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The history of slavery is a local - as well as a global - issue

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By researching records of slave owners in her locality, Dr. Julia Prest, Reader in Early Modern French at the University of St Andrews, uncovers links that are close to home. Here, she explains why knowing and remembering these facts is important to our understanding of the reality of Britain's historical connection to the enslavement of African people.

IMAGE: Thanks to the University of St Andrews Library, Special Collections, GPS-Melville-JW-1

The majority of us have a general understanding of the transatlantic slave trade as an integral part of British history. But how much do the people of Britain know about the history and legacy of slavery in our local communities, even our families?  Those living in the major cities associated with the daily business of the slave trade (e.g. Liverpool, Bristol, Glasgow and London) doubtless know more than most.  But what about those of us who live in smaller communities? Do our localities have no links to the transatlantic slave trade? It’s unlikely. 

My adopted home is the fairly remote coastal town of St Andrews in Fife, Scotland.  Fife is not known for its racial diversity, or for its involvement with the slave trade.  However, it didn’t take much digging to unearth some interesting facts and there are doubtless many more to uncover. 

I began by searching the Legacies of British Slave-ownership database, which documents payments made to slave owners as ‘compensation' when slavery was abolished in the British Caribbean, Mauritius and the Cape in 1833, and the history of their estates back to c1763.  A search for ‘St Andrews’ brought up the names and addresses of three individuals who were compensated for the formerly enslaved people on their estates in British Guiana, Dominica and Tobago. 

One of the slave owners lived at 139 Market Street, a site in the centre of our small town currently occupied by the clothing retailer H&M (a company that has been the object of several allegations of modern slavery). The name of another, John Whyte Melville (or Whyte-Melville), was vaguely familiar.  The LBS database informed me that Whyte Melville’s portrait – by Sir Francis Grant (President of the Royal Academy) – is owned and displayed by the famous Royal and Ancient Golf Club in St Andrews, of which he was captain for many years, and that a sketch of him is owned by my own employer, the University of St Andrews.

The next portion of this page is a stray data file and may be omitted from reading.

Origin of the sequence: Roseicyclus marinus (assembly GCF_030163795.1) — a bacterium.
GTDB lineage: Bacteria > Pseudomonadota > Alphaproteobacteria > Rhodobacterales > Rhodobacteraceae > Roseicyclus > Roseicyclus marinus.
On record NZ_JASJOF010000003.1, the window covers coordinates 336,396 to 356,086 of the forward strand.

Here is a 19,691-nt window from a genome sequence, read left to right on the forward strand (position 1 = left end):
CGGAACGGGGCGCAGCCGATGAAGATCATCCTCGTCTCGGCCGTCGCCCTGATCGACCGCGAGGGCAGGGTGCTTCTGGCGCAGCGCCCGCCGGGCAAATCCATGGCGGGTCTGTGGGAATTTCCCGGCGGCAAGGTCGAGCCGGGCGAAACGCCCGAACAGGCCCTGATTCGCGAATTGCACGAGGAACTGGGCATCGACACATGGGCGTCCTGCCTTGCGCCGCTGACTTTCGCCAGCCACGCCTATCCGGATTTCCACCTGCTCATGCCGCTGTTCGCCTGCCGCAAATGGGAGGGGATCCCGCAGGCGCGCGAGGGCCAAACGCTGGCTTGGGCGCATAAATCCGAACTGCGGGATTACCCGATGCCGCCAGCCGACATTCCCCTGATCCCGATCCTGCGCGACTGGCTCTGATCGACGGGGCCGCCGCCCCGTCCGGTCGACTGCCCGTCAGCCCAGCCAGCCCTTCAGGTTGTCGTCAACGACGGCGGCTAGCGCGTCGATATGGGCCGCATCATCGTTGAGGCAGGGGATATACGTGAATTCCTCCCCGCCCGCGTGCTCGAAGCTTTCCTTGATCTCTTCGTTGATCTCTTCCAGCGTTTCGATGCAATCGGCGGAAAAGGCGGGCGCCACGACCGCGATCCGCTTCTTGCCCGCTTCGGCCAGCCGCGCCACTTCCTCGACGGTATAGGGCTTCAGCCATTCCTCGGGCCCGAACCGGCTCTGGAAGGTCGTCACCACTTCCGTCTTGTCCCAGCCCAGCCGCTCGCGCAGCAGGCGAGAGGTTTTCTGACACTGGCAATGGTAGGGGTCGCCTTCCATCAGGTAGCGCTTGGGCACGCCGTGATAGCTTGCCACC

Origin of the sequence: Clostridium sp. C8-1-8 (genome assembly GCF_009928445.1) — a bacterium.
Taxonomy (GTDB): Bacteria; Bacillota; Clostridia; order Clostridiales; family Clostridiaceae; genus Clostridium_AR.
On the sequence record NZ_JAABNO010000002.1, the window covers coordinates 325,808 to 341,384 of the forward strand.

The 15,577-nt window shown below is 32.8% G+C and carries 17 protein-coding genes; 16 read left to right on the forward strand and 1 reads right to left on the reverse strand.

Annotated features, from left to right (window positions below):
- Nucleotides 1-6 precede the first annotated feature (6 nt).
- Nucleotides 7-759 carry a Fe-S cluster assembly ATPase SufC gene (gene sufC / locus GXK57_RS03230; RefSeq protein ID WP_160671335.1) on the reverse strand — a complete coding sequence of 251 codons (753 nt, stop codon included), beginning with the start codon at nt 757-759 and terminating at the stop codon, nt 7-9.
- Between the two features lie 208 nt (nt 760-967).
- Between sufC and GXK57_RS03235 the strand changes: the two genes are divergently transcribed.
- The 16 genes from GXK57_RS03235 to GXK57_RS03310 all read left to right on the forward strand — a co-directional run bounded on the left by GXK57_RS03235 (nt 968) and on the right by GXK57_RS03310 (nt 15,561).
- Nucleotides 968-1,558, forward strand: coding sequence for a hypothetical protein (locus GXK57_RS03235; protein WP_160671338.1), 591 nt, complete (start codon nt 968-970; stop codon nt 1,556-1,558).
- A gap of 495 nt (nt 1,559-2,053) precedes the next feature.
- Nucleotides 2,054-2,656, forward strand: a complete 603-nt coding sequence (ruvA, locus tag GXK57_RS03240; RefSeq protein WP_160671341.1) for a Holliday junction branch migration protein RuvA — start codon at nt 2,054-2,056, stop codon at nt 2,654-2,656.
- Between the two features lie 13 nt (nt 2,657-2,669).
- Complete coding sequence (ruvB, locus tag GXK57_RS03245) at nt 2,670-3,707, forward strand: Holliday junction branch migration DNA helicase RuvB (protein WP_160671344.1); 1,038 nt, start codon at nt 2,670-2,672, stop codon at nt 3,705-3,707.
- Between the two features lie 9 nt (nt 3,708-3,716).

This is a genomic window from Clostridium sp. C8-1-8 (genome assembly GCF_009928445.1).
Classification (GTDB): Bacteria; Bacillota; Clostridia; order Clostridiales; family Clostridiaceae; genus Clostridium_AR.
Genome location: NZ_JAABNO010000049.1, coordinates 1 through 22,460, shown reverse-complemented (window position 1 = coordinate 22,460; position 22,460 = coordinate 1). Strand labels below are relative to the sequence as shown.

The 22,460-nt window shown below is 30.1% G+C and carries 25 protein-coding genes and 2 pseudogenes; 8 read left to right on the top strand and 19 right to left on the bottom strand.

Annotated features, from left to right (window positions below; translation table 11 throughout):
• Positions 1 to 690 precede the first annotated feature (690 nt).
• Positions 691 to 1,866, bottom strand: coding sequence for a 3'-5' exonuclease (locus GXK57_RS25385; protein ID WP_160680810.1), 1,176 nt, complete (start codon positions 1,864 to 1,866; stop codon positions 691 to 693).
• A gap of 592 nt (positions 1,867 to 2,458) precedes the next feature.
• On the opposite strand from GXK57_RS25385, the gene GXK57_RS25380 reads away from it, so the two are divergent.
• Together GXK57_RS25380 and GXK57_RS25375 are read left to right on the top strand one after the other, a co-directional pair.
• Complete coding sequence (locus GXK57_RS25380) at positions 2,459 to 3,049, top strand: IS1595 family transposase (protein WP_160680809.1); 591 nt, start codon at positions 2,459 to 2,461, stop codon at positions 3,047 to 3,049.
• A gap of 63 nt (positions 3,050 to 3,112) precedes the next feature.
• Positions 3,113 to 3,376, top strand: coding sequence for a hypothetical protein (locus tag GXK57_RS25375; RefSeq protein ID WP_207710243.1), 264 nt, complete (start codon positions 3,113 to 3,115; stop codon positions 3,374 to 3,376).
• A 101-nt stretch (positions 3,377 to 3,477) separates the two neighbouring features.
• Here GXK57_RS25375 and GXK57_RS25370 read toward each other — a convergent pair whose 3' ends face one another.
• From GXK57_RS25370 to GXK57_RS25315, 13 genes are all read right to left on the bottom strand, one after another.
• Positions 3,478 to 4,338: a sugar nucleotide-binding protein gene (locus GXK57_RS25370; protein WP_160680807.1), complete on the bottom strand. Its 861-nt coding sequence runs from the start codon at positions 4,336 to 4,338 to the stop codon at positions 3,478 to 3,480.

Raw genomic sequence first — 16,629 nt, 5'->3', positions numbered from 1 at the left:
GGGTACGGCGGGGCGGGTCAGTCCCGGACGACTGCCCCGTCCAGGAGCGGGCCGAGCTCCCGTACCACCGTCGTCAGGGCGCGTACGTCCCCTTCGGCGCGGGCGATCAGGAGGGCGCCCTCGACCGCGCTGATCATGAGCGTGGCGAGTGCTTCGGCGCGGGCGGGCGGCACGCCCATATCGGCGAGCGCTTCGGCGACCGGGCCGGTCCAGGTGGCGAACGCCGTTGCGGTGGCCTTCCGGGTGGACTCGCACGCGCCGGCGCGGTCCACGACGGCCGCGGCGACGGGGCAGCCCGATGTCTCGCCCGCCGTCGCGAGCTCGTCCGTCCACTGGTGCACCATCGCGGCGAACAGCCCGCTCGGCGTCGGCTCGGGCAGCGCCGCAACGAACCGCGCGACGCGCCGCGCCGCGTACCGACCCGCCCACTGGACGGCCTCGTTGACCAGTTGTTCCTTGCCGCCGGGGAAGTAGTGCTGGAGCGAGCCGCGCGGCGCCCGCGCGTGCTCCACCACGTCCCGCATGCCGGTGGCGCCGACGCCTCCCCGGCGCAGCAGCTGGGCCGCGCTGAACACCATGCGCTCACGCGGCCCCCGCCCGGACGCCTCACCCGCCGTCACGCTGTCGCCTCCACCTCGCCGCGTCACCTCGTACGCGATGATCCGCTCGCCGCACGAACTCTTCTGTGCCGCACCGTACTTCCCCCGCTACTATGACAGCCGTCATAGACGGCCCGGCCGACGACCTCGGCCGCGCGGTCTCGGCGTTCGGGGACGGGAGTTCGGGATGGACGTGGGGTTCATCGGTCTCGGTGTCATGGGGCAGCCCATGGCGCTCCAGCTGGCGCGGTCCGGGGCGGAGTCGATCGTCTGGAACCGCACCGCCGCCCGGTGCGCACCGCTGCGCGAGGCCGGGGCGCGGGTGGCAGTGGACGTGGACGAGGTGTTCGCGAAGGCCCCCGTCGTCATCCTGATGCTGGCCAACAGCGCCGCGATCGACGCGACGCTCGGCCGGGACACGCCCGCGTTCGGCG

While looking for the sketch, which portrays a benign-looking octogenarian enjoying a drink after a couple of rounds of golf in characteristically inclement weather, I came across some papers in our library’s Special Collections featuring the Whyte Melville family.  In the online catalogue there was a brief biographical outline of Whyte Melville, but no mention of any involvement with overseas estates worked by enslaved people.  I wrote to a colleague in Special Collections asking if the biography could be updated to include the fact that Whyte Melville received compensation for 131 enslaved people on his Dominica estate in 1835.  Two hours later, this had been done.  It’s not enough, but it’s a start, and we are now on the lookout for more examples that require updating. 

I then took a look even closer to home by typing my not-very-common family name into the LBS database.  As I held my breath, two results appeared for men (who share first and second names with members of my immediate family) who were compensated for one enslaved person on an estate in Trinidad and five enslaved people on two different estates in St Vincent respectively.  I did not find any plantation owners, but still, people from whom I am possibly descended owned slaves.  And were ‘compensated’ for the loss of them. 

There are some more uplifting facts to uncover too. My investigations led me to the story of an enslaved African man called David Spens or Spence (formerly known as ‘Black Tom’) who was brought from Grenada to Fife by his owner, Dr David Dalrymple. David Spens then claimed his freedom following his baptism in a church in Wemyss in 1769, and refused to return to the West Indies.  In the course of the legal wrangle that ensued, Spens received financial and practical support from a number of local individuals and groups including, it is believed, the Fife salters and colliers.  The support of the impoverished local miners is of particular interest as they were themselves in a state of bondage to their masters until the system was supposedly phased out from 1775, but not fully abolished until 1799.  It would seem that their support was born of a sense of localised class-based, cross-racial solidarity. 

What exactly we are to do with the material legacies of slave owners - including their portraits and statues, and the buildings financed directly or indirectly by slave labour - is a matter for ongoing debate.  But what we do with any newly uncovered or rediscovered facts about the legacy of slavery in our communities and families – be they uplifting, awkward or devastating – seems much clearer. We must make those facts known, in print, online, in our classrooms and our daily conversations. 

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